The Buddha spoke of impermanence, that nothing lasts, and that failing to understand the real nature of impermanence means suffering. Most of us would agree that impermanence, or change, is a fact of life. If I ask if the weather, a river, or a mountain will always be the same, most will say no. If I ask if we as individuals will never change, again most will say no. But here is the rub. Our sensitivity to impermanence shows up in our attachments to wishing for the world to be other than it is, unchanging. We exist in a conflicted state where intellectually we understand that everything changes, and all things good or bad pass away, but emotionally we hold onto the things we like and push away the things we do not like. This creates suffering as we are buffeted back and forth by the winds of change, experiencing emotional turmoil as we try mightily to hold onto this and get rid of that, all to no avail.
Sadly, the more effort we apply to making the world unchanging, the more suffering we experience because the world goes on its merry way whether we like it or not. In our strong need to escape the change, we are like an animal caught in a net. The animal thrashes with increasing desperation in an effort to escape, only making the net tighter. Or think about going to get a shot at the doctor’s. Resistance, or tightening one’s muscles in anticipation of pain, causes the pain of the shot to be worse. We can resist what is, but there is a cost to us and to others. We generously export our inner troubles (the need for the world to be different than it is) to others, causing them to suffer.
Change upsets us on a number of levels, one of which is the Buddha’s profound existential challenge that we and all things are transient. Another is the pace and magnitude of societal change. And a third is the one that often gives us the most difficulty because of its frequency, our everyday bumps against reality. When we get attached to expectations about how the world should work and it does not conform to those expectations, we upset ourselves and we suffer. We try to resist what is. Common everyday dislocations include things like a condescending waiter, a person who nearly knocks us off the sidewalk, a letter from our credit card company asking what happened to our payment, or coming home from a trip to a swimming pool filled with algae (a personal “favorite” of mine which disturbs my equilibrium if I am not very careful).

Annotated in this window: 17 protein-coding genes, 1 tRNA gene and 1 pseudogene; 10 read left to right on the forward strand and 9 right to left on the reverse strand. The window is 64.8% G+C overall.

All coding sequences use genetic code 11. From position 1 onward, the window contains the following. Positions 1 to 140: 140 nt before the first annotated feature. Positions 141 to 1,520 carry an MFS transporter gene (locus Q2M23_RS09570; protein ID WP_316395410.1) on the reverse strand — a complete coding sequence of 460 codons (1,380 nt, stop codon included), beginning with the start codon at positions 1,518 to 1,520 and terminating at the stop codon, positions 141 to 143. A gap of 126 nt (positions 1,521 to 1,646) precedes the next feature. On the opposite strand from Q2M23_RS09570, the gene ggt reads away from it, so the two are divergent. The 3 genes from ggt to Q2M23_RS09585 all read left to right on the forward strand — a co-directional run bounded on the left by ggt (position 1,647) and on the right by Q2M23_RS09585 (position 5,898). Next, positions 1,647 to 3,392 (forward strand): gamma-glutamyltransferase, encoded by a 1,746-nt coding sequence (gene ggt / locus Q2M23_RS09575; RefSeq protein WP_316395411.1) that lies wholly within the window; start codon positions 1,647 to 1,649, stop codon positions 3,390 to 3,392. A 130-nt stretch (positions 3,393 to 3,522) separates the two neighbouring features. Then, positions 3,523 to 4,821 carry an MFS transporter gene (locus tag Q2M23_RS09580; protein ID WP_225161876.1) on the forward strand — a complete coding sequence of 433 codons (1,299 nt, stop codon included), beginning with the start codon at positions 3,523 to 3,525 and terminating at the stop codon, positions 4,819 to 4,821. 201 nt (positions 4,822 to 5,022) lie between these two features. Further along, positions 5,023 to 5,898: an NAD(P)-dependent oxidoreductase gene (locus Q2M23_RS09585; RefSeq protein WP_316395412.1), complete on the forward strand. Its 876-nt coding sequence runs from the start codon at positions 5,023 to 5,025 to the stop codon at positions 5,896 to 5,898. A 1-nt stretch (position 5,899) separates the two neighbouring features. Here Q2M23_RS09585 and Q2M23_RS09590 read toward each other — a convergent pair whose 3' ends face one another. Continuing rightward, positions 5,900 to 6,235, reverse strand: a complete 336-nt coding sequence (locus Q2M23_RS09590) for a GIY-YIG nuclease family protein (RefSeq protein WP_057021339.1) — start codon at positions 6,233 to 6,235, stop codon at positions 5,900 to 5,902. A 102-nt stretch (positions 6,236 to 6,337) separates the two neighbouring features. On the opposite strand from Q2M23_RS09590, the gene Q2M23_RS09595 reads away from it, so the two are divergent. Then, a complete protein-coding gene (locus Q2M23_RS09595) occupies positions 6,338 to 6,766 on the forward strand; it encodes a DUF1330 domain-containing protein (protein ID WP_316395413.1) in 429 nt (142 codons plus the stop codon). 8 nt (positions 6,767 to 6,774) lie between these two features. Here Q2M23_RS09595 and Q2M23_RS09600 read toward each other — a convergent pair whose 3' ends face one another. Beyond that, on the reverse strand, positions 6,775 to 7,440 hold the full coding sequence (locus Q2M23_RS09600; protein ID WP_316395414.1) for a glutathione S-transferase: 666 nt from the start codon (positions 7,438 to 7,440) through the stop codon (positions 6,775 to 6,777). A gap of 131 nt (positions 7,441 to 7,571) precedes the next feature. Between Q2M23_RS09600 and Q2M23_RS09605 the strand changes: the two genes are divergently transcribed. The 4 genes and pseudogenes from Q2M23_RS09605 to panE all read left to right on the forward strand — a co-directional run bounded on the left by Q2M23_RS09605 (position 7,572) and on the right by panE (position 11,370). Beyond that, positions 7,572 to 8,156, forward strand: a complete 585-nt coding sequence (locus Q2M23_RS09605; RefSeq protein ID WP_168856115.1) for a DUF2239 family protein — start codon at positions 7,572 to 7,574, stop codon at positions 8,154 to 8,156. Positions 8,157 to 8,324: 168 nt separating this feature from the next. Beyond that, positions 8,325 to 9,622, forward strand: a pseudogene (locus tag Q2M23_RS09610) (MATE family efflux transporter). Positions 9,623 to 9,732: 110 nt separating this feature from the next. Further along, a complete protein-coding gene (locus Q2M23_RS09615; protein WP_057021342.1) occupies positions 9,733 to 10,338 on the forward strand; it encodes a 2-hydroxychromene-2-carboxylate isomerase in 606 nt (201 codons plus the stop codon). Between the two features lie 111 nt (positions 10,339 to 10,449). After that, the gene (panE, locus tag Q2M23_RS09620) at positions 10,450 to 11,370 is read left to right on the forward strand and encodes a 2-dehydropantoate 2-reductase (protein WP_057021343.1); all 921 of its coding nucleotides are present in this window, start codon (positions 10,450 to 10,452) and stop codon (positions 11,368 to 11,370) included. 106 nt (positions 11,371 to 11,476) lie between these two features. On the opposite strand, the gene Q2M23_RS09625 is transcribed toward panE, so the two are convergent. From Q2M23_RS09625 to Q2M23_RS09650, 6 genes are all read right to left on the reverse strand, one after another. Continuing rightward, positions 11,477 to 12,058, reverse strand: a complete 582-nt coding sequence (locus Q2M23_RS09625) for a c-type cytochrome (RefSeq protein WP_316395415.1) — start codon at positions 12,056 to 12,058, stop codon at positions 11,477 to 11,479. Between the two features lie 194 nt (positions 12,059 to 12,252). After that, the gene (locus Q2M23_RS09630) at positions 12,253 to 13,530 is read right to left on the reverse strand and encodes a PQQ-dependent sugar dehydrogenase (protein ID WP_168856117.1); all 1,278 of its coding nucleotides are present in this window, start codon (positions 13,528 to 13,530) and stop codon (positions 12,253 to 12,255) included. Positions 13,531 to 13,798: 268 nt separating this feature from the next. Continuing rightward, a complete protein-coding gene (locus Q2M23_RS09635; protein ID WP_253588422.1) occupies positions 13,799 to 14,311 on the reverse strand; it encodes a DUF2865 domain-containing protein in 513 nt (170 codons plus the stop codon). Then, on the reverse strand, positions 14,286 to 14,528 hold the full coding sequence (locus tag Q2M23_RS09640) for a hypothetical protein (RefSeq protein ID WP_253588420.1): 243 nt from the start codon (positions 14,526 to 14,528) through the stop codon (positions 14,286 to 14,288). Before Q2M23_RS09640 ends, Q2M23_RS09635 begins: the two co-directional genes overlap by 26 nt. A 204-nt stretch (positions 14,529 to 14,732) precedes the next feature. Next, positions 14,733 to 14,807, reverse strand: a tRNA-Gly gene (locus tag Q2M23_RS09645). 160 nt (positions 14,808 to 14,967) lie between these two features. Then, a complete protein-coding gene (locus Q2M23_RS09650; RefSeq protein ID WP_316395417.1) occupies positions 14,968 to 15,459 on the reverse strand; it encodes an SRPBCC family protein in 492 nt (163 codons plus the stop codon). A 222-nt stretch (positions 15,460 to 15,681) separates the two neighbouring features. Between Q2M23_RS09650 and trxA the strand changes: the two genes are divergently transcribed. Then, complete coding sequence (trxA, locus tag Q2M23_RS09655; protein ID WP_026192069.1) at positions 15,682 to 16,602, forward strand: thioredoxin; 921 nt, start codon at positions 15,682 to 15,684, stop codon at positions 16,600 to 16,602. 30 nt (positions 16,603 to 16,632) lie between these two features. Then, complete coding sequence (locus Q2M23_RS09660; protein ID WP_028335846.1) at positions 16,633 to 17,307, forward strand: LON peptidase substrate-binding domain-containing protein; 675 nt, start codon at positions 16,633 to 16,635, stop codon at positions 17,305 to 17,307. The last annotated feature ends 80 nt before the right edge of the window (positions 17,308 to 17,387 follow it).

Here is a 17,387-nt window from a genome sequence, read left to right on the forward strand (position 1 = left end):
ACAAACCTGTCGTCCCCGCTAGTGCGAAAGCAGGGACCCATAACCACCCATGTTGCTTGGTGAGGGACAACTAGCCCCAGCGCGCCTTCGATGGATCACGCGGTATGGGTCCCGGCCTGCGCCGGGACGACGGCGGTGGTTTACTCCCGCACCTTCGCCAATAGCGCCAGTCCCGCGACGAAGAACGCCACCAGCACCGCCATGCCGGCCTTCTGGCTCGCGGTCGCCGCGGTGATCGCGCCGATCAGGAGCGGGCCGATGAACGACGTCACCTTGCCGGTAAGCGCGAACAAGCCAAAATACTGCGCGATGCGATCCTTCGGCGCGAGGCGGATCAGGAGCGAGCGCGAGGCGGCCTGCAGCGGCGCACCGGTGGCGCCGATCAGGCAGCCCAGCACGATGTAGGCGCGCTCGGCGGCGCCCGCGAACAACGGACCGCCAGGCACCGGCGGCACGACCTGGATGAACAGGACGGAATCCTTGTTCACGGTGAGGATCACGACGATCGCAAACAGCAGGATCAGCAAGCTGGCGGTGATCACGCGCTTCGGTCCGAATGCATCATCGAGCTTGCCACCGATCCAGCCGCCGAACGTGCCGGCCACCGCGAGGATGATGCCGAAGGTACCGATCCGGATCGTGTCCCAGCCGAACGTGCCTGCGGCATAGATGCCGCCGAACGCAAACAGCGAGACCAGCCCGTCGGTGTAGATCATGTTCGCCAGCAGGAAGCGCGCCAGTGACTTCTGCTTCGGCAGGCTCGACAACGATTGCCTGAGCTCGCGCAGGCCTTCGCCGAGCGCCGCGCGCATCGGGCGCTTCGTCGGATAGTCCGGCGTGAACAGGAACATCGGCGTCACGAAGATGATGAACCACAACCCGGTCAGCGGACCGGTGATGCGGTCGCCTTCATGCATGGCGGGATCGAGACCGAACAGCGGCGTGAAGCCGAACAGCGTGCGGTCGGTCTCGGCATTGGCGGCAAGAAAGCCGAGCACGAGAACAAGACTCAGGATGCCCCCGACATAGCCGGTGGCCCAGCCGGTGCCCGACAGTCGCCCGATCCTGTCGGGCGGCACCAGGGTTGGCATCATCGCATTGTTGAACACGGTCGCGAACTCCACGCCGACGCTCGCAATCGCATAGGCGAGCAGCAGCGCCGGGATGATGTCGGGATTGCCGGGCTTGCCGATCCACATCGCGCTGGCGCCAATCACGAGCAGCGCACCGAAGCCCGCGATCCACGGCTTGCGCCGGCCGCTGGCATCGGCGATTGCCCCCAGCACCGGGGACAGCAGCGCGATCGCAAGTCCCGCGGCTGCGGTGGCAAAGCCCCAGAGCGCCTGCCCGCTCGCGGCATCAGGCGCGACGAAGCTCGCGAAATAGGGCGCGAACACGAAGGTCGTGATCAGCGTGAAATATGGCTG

Perhaps the most common activator of resistance to reality is the actions (or non actions) of other people. We want people to act as we desire them to, not as they often do. We may see the actions of others as obstructions to our wellbeing, and just as often seek to control them. But people do not like being controlled, and they will activate their own resistance, making everything considerably worse. Sadly, controlling others often takes unpleasant and disrespectful forms. Consider anger, sarcasm, dismissal, sulking, victim-hood, or guilt, which represent only a few of the many ways we may try to manipulate others into doing what we want. Suffering for us and for them.
Those of us looking for greater inner peace (most of us) must accept change, and one of the keys to this is being in the present moment. Being in the present moment allows us to stay with problematic thoughts, emotions and even actions, and not try to push them away. Being in the present moment allows us to understand fully what we are experiencing, and to “control” unhelpful reactions, particularly resistance. As with all problematic reactions, we can settle into equanimity more easily by acknowledging the reactions and not becoming attached to ridding ourselves of them. Simply “being” with those reactions helps us on the path to inner peace because we give them no power to affect us, no hold on us. Simply observing and making no judgments about the reactions becomes the same as saying, “Ah, the wind is up.” We have observed the wind and then we easily move our thoughts elsewhere. Observing but not hanging onto the reaction we have to, say, an irate client exactly the way we observe the wind is what inner peace is about. If we can do it for the wind, we can do it for the irate client. Everything depends on acceptance of change and practice, endless practice.